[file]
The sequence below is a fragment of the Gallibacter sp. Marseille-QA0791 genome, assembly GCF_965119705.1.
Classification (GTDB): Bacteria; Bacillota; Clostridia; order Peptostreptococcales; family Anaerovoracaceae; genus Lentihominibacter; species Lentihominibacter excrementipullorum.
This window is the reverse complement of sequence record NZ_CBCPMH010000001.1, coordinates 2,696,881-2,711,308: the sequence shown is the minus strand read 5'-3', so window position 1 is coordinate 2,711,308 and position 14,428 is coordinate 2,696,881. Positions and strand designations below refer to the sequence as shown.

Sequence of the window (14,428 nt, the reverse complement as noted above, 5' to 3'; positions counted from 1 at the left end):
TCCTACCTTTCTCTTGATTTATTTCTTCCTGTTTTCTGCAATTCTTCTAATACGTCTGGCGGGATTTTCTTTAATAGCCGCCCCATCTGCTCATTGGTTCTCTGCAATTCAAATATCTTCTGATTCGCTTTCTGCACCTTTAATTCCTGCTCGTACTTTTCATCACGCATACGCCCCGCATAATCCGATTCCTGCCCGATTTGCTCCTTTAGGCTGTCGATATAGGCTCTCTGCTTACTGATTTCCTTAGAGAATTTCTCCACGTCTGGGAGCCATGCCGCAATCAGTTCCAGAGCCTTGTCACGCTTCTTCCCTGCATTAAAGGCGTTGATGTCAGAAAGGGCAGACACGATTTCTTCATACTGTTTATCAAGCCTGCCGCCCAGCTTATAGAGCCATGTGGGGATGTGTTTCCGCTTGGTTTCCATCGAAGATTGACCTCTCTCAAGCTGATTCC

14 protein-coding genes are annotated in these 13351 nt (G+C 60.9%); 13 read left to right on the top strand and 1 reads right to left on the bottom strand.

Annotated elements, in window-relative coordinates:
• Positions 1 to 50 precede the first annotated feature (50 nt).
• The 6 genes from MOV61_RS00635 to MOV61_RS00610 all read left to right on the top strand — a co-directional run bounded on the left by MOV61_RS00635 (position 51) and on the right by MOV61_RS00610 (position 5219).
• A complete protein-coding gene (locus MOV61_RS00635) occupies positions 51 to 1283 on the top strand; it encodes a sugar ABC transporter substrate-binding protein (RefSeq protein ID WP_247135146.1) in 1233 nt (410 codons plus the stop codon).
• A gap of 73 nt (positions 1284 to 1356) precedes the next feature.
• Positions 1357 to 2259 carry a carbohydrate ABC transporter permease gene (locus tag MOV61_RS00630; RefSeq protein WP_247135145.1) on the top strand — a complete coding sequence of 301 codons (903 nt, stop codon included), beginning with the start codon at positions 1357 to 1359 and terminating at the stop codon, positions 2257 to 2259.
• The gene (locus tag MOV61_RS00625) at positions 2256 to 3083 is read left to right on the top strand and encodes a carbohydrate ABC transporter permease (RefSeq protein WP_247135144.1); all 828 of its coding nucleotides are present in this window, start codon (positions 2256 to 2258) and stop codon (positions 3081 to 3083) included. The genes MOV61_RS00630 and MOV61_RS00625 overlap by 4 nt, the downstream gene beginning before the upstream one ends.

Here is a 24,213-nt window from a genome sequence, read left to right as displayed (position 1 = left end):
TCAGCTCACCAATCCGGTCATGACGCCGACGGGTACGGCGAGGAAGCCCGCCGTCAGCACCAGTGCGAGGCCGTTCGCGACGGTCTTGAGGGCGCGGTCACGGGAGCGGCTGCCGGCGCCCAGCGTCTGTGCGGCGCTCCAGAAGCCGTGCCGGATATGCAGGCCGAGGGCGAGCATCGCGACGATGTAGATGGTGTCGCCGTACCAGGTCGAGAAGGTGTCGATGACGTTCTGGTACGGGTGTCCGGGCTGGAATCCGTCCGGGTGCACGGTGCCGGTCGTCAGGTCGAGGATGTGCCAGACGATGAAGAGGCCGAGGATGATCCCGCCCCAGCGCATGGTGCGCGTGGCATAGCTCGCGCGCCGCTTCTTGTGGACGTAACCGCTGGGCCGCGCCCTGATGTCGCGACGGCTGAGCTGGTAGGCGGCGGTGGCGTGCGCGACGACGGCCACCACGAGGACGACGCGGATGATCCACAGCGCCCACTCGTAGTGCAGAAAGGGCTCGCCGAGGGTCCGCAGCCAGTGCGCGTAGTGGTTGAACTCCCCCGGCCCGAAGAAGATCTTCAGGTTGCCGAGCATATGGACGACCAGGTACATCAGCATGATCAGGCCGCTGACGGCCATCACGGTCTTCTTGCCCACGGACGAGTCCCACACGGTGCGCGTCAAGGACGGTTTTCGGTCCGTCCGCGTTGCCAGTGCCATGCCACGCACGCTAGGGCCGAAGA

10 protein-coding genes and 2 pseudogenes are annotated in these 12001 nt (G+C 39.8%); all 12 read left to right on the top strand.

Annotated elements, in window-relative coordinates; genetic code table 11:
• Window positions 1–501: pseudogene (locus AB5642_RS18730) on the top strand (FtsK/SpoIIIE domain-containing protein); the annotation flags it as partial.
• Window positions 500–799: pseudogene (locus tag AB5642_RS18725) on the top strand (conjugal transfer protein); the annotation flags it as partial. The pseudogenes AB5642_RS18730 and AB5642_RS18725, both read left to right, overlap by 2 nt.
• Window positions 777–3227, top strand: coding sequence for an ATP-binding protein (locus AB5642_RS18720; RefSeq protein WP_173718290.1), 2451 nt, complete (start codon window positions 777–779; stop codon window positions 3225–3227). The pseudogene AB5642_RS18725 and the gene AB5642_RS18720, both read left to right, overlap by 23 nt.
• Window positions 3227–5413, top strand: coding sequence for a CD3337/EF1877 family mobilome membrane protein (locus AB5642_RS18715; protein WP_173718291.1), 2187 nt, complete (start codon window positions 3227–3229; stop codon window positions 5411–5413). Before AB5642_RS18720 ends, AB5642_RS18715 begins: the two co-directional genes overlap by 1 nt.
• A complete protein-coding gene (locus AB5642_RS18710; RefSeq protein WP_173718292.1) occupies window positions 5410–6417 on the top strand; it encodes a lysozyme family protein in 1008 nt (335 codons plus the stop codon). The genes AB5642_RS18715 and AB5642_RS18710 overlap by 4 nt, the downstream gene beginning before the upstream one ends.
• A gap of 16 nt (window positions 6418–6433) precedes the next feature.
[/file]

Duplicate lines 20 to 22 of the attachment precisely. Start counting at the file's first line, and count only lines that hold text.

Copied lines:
• Window positions 777–3227, top strand: coding sequence for an ATP-binding protein (locus AB5642_RS18720; RefSeq protein WP_173718290.1), 2451 nt, complete (start codon window positions 777–779; stop codon window positions 3225–3227). The pseudogene AB5642_RS18725 and the gene AB5642_RS18720, both read left to right, overlap by 23 nt.
• Window positions 3227–5413, top strand: coding sequence for a CD3337/EF1877 family mobilome membrane protein (locus AB5642_RS18715; protein WP_173718291.1), 2187 nt, complete (start codon window positions 3227–3229; stop codon window positions 5411–5413). Before AB5642_RS18720 ends, AB5642_RS18715 begins: the two co-directional genes overlap by 1 nt.
• A complete protein-coding gene (locus AB5642_RS18710; RefSeq protein WP_173718292.1) occupies window positions 5410–6417 on the top strand; it encodes a lysozyme family protein in 1008 nt (335 codons plus the stop codon). The genes AB5642_RS18715 and AB5642_RS18710 overlap by 4 nt, the downstream gene beginning before the upstream one ends.